A portion of 1 of this act reads as follows: "Provided, that no county shall refund its outstanding bonded indebtedness or accrued interest or extend the maturities thereof as herein authorized, so long as the taxes collected from the millage tax heretofore authorized to be levied for that purpose shall be sufficient to pay such indebtedness as same matures."

    It was held in the former case that this prohibition has no application where the amount collected from the millage tax is insufficient to pay the original bonds as they mature.

    The orders of the county court which are exhibited with the pleadings are to the following effect: The county "issued its serial county courthouse and jail bonds dated April 1, 1931, numbered from one (1) to one *Page 495 hundred forty-eight (148), both inclusive, due serially on September 1 of the years 1932 to 1961, both inclusive, bearing interest at the rate of five per centum (5%) per annum." To pay these bonds and the interest thereon the quorum court levied taxes at the following rates: For 1931, 1 1/2, mills; for 1932, 2 mills; for 1933 and 1934, 3 mills. It appears that four of these bonds of $1,000 each have been paid by the county, and the refunding order provides that the remaining 144 bonds, of $1,000 each, shall be refunded with bonds for the same amounts and bearing the same rate of interest maturing serially from 1940 to 1967.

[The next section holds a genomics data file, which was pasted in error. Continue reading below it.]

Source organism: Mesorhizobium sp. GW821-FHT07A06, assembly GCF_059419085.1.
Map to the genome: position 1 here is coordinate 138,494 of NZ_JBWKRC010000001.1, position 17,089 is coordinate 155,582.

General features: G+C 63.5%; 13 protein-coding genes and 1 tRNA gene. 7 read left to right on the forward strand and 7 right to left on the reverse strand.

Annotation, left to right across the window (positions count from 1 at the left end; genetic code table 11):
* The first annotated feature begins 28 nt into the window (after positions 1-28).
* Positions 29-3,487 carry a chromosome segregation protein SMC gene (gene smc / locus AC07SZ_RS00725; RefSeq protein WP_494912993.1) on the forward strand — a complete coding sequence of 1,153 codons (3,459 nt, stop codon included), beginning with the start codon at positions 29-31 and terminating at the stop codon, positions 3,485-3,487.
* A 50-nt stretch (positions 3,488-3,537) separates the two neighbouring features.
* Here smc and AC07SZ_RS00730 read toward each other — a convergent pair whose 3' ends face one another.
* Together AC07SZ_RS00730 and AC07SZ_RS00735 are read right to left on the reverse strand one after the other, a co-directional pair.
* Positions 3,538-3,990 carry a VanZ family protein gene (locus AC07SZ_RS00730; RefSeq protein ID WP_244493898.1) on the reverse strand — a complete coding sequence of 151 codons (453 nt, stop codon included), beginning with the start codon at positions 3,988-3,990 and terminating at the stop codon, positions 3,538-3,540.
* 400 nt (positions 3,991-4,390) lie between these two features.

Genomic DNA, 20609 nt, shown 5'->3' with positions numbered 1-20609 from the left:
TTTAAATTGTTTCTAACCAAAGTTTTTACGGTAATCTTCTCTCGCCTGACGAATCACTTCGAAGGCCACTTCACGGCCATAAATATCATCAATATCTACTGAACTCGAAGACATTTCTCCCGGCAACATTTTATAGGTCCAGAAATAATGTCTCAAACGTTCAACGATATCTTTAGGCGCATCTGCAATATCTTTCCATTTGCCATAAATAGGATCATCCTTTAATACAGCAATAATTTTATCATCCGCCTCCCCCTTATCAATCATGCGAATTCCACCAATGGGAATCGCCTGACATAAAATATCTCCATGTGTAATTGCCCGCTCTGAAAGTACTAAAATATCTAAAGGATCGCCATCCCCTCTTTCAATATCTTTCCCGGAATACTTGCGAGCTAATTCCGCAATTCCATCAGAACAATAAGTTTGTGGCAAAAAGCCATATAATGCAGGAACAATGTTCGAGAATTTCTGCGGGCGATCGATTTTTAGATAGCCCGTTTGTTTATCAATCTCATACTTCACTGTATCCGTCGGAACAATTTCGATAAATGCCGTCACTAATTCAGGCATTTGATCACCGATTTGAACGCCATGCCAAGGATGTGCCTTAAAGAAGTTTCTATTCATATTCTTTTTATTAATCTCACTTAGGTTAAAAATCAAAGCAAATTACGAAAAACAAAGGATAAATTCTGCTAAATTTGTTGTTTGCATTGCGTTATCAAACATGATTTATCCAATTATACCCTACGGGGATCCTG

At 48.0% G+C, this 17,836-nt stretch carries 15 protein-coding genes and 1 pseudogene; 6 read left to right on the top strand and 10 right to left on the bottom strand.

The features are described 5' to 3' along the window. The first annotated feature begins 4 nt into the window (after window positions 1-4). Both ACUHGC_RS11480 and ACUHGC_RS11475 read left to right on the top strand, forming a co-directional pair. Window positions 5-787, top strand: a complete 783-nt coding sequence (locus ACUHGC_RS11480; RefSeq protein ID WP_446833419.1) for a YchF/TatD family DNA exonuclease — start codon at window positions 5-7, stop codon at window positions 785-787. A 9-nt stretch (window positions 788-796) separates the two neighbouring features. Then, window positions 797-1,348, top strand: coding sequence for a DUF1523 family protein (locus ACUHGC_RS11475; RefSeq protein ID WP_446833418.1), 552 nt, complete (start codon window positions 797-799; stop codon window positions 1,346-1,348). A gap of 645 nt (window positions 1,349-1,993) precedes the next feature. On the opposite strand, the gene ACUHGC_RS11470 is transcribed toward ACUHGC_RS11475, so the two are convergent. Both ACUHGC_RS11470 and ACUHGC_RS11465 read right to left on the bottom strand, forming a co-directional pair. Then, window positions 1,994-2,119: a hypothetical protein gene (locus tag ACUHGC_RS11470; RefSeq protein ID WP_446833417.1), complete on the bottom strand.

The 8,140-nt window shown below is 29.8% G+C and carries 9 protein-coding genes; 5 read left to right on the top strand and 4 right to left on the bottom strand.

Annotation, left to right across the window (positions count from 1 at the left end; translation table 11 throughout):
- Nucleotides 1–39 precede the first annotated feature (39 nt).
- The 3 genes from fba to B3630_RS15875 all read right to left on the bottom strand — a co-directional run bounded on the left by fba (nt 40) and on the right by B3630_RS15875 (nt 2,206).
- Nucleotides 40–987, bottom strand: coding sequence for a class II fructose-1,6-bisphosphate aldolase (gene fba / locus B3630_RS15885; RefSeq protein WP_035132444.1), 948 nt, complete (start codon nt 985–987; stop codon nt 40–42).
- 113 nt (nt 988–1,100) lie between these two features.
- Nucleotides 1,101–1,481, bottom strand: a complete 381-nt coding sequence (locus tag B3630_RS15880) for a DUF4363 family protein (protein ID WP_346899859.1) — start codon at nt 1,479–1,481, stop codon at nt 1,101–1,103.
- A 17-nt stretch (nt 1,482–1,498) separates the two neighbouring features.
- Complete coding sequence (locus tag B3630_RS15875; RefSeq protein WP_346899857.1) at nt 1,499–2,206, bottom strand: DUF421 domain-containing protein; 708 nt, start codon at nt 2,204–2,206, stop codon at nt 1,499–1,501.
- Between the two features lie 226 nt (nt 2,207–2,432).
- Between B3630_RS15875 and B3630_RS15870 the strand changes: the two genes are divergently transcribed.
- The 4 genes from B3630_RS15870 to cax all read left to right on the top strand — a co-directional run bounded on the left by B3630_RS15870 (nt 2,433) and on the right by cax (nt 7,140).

Three questions were presented by the pleadings for the decision of the court below, according to the brief of appellee:

    First: "That the levying court having made a levy of one and one-half mills to be continued over a period of years, and the county court having entered its order in accordance with such levy, to the effect that same should be extended upon the tax books from year to year, and that bonds were sold, and the original levy was made, pledged for the payment thereof, that the levying court was not authorized to increase such levy at a subsequent term."

    Second: "That a proposal to refund such bonds and create a new and different form of obligation would have to be submitted to the qualified electors for their approval in order to give the county court jurisdiction to act."

    Third: "That the county court would not have authority, under the provisions of act No. 102, of the Acts of 1935, to refund the outstanding indebtedness in any event, unless it should definitely appear that collection from the millage tax authorized to be levied for that purpose shall be insufficient to pay such outstanding bonds as they mature."